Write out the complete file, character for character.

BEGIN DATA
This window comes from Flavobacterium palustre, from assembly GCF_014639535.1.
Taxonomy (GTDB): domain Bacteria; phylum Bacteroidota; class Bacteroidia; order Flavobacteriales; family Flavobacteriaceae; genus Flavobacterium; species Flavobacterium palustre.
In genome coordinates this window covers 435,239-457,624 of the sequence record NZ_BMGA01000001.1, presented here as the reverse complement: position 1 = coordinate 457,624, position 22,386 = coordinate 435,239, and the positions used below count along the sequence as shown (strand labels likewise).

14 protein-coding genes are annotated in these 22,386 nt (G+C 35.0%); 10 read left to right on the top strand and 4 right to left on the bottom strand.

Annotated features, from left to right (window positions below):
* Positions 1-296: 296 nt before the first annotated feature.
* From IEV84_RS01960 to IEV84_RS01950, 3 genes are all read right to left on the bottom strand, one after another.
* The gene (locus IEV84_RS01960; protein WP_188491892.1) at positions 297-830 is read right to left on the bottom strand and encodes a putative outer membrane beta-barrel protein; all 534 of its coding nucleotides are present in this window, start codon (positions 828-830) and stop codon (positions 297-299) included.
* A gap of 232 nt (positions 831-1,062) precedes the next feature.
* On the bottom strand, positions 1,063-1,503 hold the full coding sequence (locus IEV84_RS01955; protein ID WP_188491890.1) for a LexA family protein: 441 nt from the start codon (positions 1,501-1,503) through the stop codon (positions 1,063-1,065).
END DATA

This window comes from Flavobacterium palustre, from assembly GCF_014639535.1.
Taxonomy (GTDB): domain Bacteria; phylum Bacteroidota; class Bacteroidia; order Flavobacteriales; family Flavobacteriaceae; genus Flavobacterium; species Flavobacterium palustre.
In genome coordinates this window covers 435,239-457,624 of the sequence record NZ_BMGA01000001.1, presented here as the reverse complement: position 1 = coordinate 457,624, position 22,386 = coordinate 435,239, and the positions used below count along the sequence as shown (strand labels likewise).

14 protein-coding genes are annotated in these 22,386 nt (G+C 35.0%); 10 read left to right on the top strand and 4 right to left on the bottom strand.

Annotated features, from left to right (window positions below):
* Positions 1-296: 296 nt before the first annotated feature.
* From IEV84_RS01960 to IEV84_RS01950, 3 genes are all read right to left on the bottom strand, one after another.
* The gene (locus IEV84_RS01960; protein WP_188491892.1) at positions 297-830 is read right to left on the bottom strand and encodes a putative outer membrane beta-barrel protein; all 534 of its coding nucleotides are present in this window, start codon (positions 828-830) and stop codon (positions 297-299) included.
* A gap of 232 nt (positions 831-1,062) precedes the next feature.
* On the bottom strand, positions 1,063-1,503 hold the full coding sequence (locus IEV84_RS01955; protein ID WP_188491890.1) for a LexA family protein: 441 nt from the start codon (positions 1,501-1,503) through the stop codon (positions 1,063-1,065).